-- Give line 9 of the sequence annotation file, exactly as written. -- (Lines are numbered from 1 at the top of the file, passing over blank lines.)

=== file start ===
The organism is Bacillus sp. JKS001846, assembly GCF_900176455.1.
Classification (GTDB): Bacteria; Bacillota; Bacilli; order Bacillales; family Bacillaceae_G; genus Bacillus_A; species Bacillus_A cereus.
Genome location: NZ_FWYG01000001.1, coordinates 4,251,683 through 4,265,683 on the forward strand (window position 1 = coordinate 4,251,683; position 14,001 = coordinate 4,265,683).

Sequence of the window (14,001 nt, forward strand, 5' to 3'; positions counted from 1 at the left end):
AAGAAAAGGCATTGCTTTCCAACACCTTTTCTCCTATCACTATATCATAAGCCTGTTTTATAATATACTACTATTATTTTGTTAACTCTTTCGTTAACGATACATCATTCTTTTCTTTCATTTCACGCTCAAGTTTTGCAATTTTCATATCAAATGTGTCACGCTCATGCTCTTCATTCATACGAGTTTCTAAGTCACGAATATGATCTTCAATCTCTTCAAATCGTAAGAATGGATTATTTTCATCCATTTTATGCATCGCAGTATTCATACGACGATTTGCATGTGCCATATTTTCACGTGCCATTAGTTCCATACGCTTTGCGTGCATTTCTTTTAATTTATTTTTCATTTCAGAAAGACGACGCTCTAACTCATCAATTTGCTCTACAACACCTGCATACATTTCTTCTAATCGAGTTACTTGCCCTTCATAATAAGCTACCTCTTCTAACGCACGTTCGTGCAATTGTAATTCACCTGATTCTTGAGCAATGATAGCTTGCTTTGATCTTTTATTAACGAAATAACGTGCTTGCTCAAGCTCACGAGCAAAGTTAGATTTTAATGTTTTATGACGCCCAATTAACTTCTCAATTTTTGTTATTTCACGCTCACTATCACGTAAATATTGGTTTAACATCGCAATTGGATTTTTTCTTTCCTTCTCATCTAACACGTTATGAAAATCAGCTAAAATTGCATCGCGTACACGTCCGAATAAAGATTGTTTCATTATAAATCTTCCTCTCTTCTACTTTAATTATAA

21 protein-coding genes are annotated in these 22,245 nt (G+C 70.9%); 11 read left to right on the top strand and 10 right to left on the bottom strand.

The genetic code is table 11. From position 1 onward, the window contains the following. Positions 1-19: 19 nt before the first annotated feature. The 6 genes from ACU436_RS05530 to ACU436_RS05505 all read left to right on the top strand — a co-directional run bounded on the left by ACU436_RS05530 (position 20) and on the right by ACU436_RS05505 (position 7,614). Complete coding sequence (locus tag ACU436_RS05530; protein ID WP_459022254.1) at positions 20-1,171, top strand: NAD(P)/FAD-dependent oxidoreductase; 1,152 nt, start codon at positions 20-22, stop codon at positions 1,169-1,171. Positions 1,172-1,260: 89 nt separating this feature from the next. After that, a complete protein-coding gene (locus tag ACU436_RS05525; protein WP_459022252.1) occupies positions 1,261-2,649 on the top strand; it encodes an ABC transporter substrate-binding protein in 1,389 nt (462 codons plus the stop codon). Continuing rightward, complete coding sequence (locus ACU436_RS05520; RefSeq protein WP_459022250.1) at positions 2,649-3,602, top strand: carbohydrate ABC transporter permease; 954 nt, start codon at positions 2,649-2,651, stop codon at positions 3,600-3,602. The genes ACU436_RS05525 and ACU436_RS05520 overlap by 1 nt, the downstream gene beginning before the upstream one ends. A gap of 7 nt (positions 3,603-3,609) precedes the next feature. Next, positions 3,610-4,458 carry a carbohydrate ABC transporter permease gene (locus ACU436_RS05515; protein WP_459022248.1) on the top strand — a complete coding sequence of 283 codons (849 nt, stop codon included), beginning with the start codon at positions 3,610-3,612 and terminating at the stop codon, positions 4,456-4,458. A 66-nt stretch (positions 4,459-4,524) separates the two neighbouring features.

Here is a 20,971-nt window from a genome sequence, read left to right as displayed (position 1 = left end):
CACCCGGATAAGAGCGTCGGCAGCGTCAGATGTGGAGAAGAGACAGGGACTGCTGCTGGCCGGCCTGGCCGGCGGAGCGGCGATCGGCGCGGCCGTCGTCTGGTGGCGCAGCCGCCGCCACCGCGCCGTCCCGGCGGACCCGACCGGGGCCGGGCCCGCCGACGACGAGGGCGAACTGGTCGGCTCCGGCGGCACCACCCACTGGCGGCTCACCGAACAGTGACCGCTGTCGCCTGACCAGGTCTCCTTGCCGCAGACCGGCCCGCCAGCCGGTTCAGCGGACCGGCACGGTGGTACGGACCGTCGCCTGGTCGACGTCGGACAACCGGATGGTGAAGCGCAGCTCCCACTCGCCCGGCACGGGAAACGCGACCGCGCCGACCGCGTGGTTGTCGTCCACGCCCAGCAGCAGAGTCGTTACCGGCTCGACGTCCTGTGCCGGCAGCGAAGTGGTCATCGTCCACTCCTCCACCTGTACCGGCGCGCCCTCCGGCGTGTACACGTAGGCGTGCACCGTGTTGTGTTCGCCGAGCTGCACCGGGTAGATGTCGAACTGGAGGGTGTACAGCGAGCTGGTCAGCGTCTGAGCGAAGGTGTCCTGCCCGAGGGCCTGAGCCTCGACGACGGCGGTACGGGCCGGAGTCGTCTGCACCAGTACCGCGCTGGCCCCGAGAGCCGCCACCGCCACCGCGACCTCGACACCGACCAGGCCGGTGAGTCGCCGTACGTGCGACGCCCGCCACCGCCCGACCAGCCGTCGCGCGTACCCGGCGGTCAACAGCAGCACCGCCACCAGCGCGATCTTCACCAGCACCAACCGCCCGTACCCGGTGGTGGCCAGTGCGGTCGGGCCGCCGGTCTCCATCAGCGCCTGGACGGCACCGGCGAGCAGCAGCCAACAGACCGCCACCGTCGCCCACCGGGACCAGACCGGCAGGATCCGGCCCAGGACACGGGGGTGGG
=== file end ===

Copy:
CACCCGGATAAGAGCGTCGGCAGCGTCAGATGTGGAGAAGAGACAGGGACTGCTGCTGGCCGGCCTGGCCGGCGGAGCGGCGATCGGCGCGGCCGTCGTCTGGTGGCGCAGCCGCCGCCACCGCGCCGTCCCGGCGGACCCGACCGGGGCCGGGCCCGCCGACGACGAGGGCGAACTGGTCGGCTCCGGCGGCACCACCCACTGGCGGCTCACCGAACAGTGACCGCTGTCGCCTGACCAGGTCTCCTTGCCGCAGACCGGCCCGCCAGCCGGTTCAGCGGACCGGCACGGTGGTACGGACCGTCGCCTGGTCGACGTCGGACAACCGGATGGTGAAGCGCAGCTCCCACTCGCCCGGCACGGGAAACGCGACCGCGCCGACCGCGTGGTTGTCGTCCACGCCCAGCAGCAGAGTCGTTACCGGCTCGACGTCCTGTGCCGGCAGCGAAGTGGTCATCGTCCACTCCTCCACCTGTACCGGCGCGCCCTCCGGCGTGTACACGTAGGCGTGCACCGTGTTGTGTTCGCCGAGCTGCACCGGGTAGATGTCGAACTGGAGGGTGTACAGCGAGCTGGTCAGCGTCTGAGCGAAGGTGTCCTGCCCGAGGGCCTGAGCCTCGACGACGGCGGTACGGGCCGGAGTCGTCTGCACCAGTACCGCGCTGGCCCCGAGAGCCGCCACCGCCACCGCGACCTCGACACCGACCAGGCCGGTGAGTCGCCGTACGTGCGACGCCCGCCACCGCCCGACCAGCCGTCGCGCGTACCCGGCGGTCAACAGCAGCACCGCCACCAGCGCGATCTTCACCAGCACCAACCGCCCGTACCCGGTGGTGGCCAGTGCGGTCGGGCCGCCGGTCTCCATCAGCGCCTGGACGGCACCGGCGAGCAGCAGCCAACAGACCGCCACCGTCGCCCACCGGGACCAGACCGGCAGGATCCGGCCCAGGACACGGGGGTGGG